Thank you all so much for your replies, I appreciate it so much
When we attended teh GERRIC conference for parents recently, one of the things I took away was that emotional maturity is often mistaken for immaturity, especially amongst boys. A highly gifted small child may, for example, appear to cry easily and so appear less matured than his age peers. However, if probed, you may find that he is crying because he feels something so deeply, and it is an emotion that is older than his years.
Mamaknits, I have never heard of this before, how intriguing! I have no idea at all if this would apply to my DS, maybe I need to talk to a psych about it? Or have DS talk to a psych. DS is highly emotional and cries very easily, which I must admit I assumed was emotional immaturity and therefore haven't put any further thought into it. Thanks for the information, I will definitely put some more thought into it.
Is there any chance of keeping the same teacher next year? Get hold of the department's GATS policies so you understand all of the options schools should offer. I'm sure Victoria has lots of information. If not I can give you the links to NSW's, which are excellent. Then organise meetings now with everyone who makes the decisions in the school. DD had teachers walking into their offices saying you need to do something and then me backing that up and I'm so happy with the outcome this year. She has had a wonderful year.
Kyrrie, unfortunately DS's teacher is moving to the senior school next year and will be teaching a 5/6 composite - I'm disappointed for DS, but elated that my DD might be in his class next year (grade 5). He really is a wonderful teacher. I will look up the Vic GATS policies, thank you for that idea. I think I really need to have both kids tested, as the school (especially the principal) seems reluctant to admit that they are advanced/G&T and the school seems unable to really cater for them. Maybe when I have test results (ie, something more concrete to work with) the school might be more supportive?
I definitely think an ILP would be necessary in a prep composite - I imagine he is bored this year in prep, let alone when they start reviewing letter sounds and basic number facts all over again. There is only so much you can differentiate the curriculum to cater for the extremes in the class.
I assume the school is quite small? Most of the schools near me have straight prep classes... In my experience (limited at prep), you can cater for gifted grade 2's in a grade 1/2 better than a grade 1 in a prep/1 class - because (some) preps need SO much support for the first two-three terms.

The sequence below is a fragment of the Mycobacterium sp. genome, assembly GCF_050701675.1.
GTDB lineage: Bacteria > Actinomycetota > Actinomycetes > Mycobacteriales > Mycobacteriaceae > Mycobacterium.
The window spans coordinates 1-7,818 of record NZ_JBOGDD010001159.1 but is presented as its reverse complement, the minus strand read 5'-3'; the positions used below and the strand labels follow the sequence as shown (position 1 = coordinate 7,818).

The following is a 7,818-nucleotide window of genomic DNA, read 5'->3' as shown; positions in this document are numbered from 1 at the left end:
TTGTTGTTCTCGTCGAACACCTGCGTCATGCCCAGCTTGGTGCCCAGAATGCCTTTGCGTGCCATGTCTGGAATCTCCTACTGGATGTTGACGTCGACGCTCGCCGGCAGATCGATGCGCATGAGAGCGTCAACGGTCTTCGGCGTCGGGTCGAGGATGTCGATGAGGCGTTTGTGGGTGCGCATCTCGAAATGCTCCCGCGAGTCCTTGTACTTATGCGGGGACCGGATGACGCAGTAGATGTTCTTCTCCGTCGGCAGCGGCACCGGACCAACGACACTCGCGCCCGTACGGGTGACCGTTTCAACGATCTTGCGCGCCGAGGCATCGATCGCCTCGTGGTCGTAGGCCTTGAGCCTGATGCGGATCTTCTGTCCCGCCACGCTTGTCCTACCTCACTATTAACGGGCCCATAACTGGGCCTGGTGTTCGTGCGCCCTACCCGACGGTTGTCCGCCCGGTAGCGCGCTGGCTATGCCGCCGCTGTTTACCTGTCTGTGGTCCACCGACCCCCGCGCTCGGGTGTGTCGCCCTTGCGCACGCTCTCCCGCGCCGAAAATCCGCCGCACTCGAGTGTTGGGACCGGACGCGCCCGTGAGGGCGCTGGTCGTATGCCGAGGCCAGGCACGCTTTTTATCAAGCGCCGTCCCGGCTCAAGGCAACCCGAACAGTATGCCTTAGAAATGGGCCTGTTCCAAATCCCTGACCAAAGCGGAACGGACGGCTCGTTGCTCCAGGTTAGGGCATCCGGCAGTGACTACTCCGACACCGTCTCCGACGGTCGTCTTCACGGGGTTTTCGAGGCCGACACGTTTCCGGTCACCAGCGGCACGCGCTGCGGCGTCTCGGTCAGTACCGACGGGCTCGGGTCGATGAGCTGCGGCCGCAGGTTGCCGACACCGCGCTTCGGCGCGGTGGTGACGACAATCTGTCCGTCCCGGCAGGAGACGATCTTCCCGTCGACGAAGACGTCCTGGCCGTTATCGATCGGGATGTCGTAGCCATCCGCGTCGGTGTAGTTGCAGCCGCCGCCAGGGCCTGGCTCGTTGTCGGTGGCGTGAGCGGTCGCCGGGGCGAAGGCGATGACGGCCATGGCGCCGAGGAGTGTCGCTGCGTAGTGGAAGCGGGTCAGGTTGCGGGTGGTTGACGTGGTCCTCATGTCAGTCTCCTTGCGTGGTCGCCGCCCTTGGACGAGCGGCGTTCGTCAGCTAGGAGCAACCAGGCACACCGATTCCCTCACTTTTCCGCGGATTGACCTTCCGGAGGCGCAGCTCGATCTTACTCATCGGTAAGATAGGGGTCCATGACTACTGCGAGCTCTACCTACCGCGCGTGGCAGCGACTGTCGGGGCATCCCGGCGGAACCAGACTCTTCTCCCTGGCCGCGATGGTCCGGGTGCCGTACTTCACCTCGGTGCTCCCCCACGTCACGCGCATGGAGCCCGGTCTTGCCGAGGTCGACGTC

Undomesticmumma, thank you for your thoughts. I agree that an ILP will be the minimum I think DS will need in a Prep/1 composite. His teacher told me that there have been a number of times this year when DS has told the teacher he is bored, but the teacher has responded immediately with more challenging and engaging work (ie, no ILP needed so far apparently).But things will be different in a P/1 comp. His current teacher suggested that an ILP would not be considered until term 2 next year, but I think I will push for an ILP in term 1 - why waste a term waiting around??? Yes it is a small school, approximately 200 students.
....there's no 1/2 class???? My DS1 will be going into a 1/2 next year after a full year of prep (rec). A year of prep/1 definetly doesn't sound ideal...that means half of those kids will be totally new to the concept and just starting on the alphabet...but will a good teacher it could work??
taranicole there are 3 x Prep/1 composites next year, and 2 x 2/3 composites, unfortunately no 1/2 comp which would have been great for DS.
She says even at a private school with a slight gifted focus (or at least acknowledgement) she's not convinced enough is being done with extension but feels that as long as her kids are coping, happy and still enjoying learning then that's just as important rather than pushing and pushing just to see how far they can go....if you know what I mean...
I understand what your friend means, and I agree with her to a point, but this is exactly the relaxed approach I took with DD (grade 4, has been academically advanced since kinder), and the result is that she has never been challenged, has never learnt to cope with challenges, and completely goes to pieces if she can't do something easily, perfectly and in 3 seconds flat
I'm only just realising that I didn't push enough with her, and now, since I've been talking to her teacher about the possibility of her being G/T, her teacher is 'backpeddling' and trying to convince me that DD is not very advanced at all. I'm wondering if she's right or if DD is underachieving due to never being recognised/pushed? So, I'm very wary of treading the same path with DS, if you know what I mean!
I am absolutely kicking myself that I didn't organise testing earlier this year, but anyway, I'm on to it now and hopefully the results will give me some guidance about where my kids are at and what to do with them next!
Thanks again for the replies ladies, I'm ever so grateful